Ever wanted to pick the brain of a beauty editor? Or get beauty product recommendations from someone who has tried them all? You've come to the right place. In our new weekly series Ask a Beauty Editor, beauty editor Hana Hong answers your biggest skincare, haircare, and makeup questions, all submitted by Real Simple readers. Tune in every Tuesday and submit your own burning beauty questions here for a chance to be featured.
Question: "Do you still need to use sunscreen before foundation if your foundation has some in it?" – @ajpickens10
Ah, foundations with SPF. I think we can all agree that sunscreen is a nonnegotiable—here's your daily reminder to go apply—but with the genius addition of SPF-infused makeup, there are a lot of questions about how protected you actually are if you rely on SPF in foundation alone.
I'll be the first to admit that I'm a very lazy person, so any multitasking beauty product is a major plus in my book. However, when it comes to SPF in foundation, it's better in theory than in practice.
Here's why: "When it comes to sun protection, you need a full ounce shot glass of at least SPF 30 to adequately protect yourself from head-to-toe, which translates to a quarter-sized dollop for your face," says Joshua Zeichner, MD, board-certified dermatologist in New York City. The same goes for your sunscreen-makeup hybrids. That means you would need to apply at least a quarter-sized amount of foundation (or 1 to 1.5 teaspoons) to your face—and that's assuming that your foundation is buffed with a minimum of SPF 30 (which most makeup formulas are not).
That's...a lot of foundation.
You should also keep in mind that the SPF level in foundation isn't quite as strong as it claims. SPF 30 mixed into foundation isn't going to be as effective as a pure SPF 30 sunscreen, so you'd really need to slather it on thick in order to get the UV protection promised by the SPF rating on the bottle.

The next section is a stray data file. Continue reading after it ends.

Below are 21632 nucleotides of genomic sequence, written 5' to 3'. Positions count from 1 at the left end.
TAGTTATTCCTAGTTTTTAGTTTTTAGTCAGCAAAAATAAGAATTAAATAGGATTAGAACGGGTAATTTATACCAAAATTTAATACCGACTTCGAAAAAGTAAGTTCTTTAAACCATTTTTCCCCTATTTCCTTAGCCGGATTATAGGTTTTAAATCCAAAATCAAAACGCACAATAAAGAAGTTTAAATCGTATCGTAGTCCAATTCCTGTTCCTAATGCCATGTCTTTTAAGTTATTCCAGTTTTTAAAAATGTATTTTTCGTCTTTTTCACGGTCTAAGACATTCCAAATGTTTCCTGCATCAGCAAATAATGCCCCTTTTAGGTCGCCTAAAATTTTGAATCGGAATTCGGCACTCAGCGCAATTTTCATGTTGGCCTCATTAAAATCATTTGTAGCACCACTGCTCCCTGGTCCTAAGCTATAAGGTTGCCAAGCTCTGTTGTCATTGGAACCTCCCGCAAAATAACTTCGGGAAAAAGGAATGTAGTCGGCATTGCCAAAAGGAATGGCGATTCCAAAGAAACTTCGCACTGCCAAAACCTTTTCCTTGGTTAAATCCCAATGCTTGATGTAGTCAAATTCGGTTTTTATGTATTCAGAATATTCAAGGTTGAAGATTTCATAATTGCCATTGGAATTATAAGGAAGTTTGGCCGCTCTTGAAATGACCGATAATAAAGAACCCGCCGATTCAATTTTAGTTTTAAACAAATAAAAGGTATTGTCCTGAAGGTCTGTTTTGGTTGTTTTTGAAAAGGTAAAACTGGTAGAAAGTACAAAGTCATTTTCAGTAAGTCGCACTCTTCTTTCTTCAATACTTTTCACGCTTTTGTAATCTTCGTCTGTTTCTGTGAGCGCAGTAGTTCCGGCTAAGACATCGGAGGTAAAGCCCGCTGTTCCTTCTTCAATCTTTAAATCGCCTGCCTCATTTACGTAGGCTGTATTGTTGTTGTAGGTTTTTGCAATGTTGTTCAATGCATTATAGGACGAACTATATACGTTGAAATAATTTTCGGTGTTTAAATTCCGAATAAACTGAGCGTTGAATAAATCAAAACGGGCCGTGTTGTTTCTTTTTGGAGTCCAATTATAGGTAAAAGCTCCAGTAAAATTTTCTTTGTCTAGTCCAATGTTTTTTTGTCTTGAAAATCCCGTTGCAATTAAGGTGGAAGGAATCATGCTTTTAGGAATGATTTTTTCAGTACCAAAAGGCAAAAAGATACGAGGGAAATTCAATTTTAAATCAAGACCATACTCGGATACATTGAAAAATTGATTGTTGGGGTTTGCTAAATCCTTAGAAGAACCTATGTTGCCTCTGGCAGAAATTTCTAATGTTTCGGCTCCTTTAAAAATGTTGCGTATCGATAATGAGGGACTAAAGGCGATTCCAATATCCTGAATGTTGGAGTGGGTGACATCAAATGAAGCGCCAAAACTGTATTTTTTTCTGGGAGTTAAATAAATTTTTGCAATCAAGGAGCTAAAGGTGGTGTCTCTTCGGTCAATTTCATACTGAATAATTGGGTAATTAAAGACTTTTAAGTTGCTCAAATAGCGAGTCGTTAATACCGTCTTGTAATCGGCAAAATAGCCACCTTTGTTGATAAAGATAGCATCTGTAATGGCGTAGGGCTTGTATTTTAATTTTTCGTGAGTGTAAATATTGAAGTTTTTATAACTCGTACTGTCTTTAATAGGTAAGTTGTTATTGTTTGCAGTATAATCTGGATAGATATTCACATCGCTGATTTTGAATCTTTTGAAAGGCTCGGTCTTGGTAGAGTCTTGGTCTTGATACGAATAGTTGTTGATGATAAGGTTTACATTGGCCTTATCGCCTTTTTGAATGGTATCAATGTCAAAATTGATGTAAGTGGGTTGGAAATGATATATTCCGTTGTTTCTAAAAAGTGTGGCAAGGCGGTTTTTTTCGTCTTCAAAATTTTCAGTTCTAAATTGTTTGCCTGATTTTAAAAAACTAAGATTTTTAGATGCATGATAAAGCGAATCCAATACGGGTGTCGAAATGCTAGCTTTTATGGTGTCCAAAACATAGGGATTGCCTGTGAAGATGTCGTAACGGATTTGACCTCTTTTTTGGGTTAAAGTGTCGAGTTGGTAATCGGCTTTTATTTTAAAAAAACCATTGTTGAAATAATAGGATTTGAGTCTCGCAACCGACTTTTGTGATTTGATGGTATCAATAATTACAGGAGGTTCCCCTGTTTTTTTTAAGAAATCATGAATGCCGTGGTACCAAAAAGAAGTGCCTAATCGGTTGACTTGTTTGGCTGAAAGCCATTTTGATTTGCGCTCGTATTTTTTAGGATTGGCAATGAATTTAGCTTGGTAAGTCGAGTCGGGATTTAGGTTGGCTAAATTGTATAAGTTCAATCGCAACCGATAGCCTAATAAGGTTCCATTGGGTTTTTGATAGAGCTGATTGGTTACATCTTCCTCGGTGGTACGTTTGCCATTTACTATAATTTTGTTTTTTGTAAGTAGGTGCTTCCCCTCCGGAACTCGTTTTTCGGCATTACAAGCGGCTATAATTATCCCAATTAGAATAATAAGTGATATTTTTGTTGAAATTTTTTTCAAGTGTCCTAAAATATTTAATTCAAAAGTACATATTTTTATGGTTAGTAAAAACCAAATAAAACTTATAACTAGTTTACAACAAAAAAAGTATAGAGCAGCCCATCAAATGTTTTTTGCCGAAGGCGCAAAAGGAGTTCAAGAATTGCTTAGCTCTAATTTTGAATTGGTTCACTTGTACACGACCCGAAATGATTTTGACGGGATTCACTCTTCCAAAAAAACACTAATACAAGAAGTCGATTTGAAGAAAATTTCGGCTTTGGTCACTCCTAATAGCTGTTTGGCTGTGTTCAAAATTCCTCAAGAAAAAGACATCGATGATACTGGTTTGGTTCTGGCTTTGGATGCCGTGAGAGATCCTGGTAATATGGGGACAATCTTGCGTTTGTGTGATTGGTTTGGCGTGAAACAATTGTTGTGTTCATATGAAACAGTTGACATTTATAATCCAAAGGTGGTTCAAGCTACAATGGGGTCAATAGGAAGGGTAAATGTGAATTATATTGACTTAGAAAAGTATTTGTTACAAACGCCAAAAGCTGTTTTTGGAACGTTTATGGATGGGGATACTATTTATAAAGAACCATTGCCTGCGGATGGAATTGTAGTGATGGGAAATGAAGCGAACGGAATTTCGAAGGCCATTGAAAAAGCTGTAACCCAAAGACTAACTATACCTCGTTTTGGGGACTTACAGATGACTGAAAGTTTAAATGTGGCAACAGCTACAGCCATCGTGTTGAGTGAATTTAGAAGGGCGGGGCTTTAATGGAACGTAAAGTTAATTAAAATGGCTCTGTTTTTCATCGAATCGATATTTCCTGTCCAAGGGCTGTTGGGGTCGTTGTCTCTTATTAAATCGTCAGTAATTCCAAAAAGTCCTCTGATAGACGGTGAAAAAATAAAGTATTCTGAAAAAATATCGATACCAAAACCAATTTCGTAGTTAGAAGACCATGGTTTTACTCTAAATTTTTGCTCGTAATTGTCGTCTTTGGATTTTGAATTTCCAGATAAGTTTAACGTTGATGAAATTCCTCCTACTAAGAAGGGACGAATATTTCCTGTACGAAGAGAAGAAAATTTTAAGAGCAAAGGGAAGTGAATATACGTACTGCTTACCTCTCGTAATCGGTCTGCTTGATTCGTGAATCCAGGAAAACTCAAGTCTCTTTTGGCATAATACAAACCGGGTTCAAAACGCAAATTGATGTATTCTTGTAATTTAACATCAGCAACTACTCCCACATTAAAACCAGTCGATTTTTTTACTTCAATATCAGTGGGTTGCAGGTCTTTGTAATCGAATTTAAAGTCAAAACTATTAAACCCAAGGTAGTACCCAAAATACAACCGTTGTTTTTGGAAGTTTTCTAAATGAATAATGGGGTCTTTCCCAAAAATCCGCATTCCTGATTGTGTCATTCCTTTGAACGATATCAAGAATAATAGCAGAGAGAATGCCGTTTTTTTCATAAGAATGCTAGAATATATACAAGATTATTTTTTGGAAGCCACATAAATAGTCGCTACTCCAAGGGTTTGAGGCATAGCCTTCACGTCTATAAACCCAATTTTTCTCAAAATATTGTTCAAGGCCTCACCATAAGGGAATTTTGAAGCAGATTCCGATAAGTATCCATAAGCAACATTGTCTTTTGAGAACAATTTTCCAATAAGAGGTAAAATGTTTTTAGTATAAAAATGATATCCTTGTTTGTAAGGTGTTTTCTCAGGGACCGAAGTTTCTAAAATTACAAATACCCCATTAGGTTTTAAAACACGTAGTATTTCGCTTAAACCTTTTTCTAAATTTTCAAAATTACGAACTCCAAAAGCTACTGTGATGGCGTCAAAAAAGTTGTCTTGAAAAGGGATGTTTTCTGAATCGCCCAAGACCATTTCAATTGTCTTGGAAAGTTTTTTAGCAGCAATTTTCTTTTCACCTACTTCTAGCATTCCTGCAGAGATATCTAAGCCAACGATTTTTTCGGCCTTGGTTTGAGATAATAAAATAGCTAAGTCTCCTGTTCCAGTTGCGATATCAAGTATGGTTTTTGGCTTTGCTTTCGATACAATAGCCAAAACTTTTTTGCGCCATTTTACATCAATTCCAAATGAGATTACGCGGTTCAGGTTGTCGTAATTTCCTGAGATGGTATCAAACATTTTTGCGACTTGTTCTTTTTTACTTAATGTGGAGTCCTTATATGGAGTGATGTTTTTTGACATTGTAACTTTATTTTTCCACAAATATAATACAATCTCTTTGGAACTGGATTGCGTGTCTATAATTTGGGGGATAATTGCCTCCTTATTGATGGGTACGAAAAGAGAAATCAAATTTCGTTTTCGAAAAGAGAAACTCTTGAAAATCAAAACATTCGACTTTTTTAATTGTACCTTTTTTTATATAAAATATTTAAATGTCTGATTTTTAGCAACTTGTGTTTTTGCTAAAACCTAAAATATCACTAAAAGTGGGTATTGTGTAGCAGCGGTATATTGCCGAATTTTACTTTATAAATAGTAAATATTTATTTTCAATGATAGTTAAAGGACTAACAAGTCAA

"Makeup or sunscreen, the truth is that people don't apply nearly enough SPF as they need," says Hadley King, MD, board-certified dermatologist in New York City. "Add to that the fact that you probably aren't rubbing foundation on your hairline, jawline, and neck, all exposed areas that require sun protection as well."
Of course, having more protection is never a bad thing. SPF will inevitably break down throughout the day (which is why reapplying every two to three hours is important), so having SPF-infused foundation is like icing on the proverbial skincare cake. Just note: Sunscreen is not additive, meaning that if you layer an SPF 25 foundation over an SPF 30 sunscreen, you won't get 55-level coverage.
I'm not one to discriminate against beauty preferences, but pasty zinc oxide isn't the best look. Unless you plan on piling cakey makeup to meet the minimum of required SPF, it's probably easier to implement that additional layer of sunscreen underneath. If you do need to touch up throughout the day, try a mineral sunscreen powder, which has a mattifying effect and won't make you look like Ronald McDonald.
TL;DR: Does sunscreen in foundation hurt? No. But is it enough? Again, no. Although it's great that your foundation has sun-protecting elements in it, be sure to layer up with a good dose of the real deal, and reapply if you're out in the sun for hours at a time.